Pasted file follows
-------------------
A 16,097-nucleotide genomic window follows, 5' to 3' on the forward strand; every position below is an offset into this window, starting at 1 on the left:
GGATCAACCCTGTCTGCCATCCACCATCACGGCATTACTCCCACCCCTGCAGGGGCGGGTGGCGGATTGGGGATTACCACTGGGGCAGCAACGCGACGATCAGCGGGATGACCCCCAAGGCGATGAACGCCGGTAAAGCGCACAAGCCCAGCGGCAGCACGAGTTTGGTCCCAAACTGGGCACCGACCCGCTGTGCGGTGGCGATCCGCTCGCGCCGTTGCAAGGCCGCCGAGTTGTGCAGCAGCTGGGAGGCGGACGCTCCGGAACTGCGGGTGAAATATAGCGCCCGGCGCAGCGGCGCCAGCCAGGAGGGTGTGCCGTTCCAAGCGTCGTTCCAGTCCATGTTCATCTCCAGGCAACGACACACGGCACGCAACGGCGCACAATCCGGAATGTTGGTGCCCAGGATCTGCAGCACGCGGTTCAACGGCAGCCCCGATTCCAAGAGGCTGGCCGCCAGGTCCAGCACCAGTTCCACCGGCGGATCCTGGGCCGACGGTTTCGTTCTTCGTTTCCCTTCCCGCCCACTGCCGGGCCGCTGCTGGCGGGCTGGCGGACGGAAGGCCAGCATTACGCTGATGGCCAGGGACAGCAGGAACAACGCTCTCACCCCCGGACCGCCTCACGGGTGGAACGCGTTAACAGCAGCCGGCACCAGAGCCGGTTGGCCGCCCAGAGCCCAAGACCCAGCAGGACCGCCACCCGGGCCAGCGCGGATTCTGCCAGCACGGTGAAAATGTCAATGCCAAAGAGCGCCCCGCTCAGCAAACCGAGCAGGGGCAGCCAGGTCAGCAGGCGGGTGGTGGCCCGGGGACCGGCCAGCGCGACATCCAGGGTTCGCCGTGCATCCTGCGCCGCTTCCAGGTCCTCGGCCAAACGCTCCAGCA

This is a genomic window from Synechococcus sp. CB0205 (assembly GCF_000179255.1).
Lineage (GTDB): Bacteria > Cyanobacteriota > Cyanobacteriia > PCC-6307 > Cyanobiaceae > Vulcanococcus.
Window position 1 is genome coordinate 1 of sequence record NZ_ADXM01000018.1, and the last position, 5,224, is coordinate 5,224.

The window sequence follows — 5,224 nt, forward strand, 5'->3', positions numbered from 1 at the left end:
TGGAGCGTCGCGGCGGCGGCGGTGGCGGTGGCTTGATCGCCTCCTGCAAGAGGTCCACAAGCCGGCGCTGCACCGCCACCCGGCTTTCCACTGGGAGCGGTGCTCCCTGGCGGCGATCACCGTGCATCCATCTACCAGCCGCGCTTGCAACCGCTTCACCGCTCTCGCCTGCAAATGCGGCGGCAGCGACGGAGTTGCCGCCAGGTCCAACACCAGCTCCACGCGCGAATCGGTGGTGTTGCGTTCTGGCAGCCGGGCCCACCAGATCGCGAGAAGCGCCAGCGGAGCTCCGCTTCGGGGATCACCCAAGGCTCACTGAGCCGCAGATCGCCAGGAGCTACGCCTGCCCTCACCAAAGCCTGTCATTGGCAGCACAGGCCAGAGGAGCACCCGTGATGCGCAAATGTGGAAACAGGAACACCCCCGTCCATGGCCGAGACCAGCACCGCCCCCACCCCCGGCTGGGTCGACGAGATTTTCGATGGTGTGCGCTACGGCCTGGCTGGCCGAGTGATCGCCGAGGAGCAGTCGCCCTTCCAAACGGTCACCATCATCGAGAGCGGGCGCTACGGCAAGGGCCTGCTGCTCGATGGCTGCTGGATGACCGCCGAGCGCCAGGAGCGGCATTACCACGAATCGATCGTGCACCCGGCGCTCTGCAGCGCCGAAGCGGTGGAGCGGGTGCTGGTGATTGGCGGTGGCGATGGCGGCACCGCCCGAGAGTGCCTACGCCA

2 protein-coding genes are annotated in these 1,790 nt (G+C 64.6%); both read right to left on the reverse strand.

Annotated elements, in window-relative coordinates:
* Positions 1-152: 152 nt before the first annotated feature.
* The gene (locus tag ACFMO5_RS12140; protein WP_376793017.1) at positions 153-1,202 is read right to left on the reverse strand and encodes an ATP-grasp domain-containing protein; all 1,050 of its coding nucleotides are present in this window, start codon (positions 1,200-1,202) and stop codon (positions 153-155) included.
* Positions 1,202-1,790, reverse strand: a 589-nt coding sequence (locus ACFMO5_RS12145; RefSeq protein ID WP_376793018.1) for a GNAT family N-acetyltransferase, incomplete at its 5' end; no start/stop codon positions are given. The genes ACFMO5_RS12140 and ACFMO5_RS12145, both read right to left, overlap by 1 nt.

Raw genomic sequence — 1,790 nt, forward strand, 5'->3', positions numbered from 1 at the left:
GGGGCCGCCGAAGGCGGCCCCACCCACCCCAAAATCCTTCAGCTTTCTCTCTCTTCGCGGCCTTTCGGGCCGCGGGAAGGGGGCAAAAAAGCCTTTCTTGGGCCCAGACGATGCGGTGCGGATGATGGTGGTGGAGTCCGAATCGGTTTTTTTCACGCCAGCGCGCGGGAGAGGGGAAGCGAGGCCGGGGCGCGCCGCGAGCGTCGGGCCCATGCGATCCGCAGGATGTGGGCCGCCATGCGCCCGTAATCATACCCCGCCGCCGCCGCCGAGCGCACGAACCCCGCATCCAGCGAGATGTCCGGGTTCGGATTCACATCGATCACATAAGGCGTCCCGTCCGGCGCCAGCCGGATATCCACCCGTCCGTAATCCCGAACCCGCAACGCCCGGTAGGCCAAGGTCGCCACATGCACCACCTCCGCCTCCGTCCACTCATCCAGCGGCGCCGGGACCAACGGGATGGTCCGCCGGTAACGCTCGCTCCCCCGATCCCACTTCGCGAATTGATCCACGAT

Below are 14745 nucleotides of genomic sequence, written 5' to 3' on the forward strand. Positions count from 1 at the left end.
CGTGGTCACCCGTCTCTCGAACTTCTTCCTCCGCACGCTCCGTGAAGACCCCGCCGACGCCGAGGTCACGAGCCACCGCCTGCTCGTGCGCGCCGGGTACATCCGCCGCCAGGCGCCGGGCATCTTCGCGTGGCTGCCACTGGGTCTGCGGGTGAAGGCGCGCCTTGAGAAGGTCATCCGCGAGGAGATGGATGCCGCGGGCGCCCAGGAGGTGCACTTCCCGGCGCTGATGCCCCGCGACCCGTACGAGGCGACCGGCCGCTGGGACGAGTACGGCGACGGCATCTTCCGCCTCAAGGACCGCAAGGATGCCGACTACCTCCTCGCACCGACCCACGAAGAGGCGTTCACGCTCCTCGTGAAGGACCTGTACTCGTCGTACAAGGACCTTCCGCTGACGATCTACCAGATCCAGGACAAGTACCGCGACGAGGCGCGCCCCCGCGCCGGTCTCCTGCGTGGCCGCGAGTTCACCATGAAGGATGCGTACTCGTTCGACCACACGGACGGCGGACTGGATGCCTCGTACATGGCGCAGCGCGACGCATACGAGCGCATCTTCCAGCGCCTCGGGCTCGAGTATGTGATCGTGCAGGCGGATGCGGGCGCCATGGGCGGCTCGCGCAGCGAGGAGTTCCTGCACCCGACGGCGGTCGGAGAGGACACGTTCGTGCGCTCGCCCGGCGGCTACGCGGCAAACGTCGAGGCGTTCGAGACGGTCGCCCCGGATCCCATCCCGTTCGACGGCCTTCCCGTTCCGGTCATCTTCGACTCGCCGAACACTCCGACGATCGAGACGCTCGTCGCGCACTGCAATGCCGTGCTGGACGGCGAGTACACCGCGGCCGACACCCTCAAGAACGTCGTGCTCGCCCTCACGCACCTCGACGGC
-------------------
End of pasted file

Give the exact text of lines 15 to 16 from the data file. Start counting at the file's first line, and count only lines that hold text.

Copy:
Below are 14745 nucleotides of genomic sequence, written 5' to 3' on the forward strand. Positions count from 1 at the left end.
CGTGGTCACCCGTCTCTCGAACTTCTTCCTCCGCACGCTCCGTGAAGACCCCGCCGACGCCGAGGTCACGAGCCACCGCCTGCTCGTGCGCGCCGGGTACATCCGCCGCCAGGCGCCGGGCATCTTCGCGTGGCTGCCACTGGGTCTGCGGGTGAAGGCGCGCCTTGAGAAGGTCATCCGCGAGGAGATGGATGCCGCGGGCGCCCAGGAGGTGCACTTCCCGGCGCTGATGCCCCGCGACCCGTACGAGGCGACCGGCCGCTGGGACGAGTACGGCGACGGCATCTTCCGCCTCAAGGACCGCAAGGATGCCGACTACCTCCTCGCACCGACCCACGAAGAGGCGTTCACGCTCCTCGTGAAGGACCTGTACTCGTCGTACAAGGACCTTCCGCTGACGATCTACCAGATCCAGGACAAGTACCGCGACGAGGCGCGCCCCCGCGCCGGTCTCCTGCGTGGCCGCGAGTTCACCATGAAGGATGCGTACTCGTTCGACCACACGGACGGCGGACTGGATGCCTCGTACATGGCGCAGCGCGACGCATACGAGCGCATCTTCCAGCGCCTCGGGCTCGAGTATGTGATCGTGCAGGCGGATGCGGGCGCCATGGGCGGCTCGCGCAGCGAGGAGTTCCTGCACCCGACGGCGGTCGGAGAGGACACGTTCGTGCGCTCGCCCGGCGGCTACGCGGCAAACGTCGAGGCGTTCGAGACGGTCGCCCCGGATCCCATCCCGTTCGACGGCCTTCCCGTTCCGGTCATCTTCGACTCGCCGAACACTCCGACGATCGAGACGCTCGTCGCGCACTGCAATGCCGTGCTGGACGGCGAGTACACCGCGGCCGACACCCTCAAGAACGTCGTGCTCGCCCTCACGCACCTCGACGGC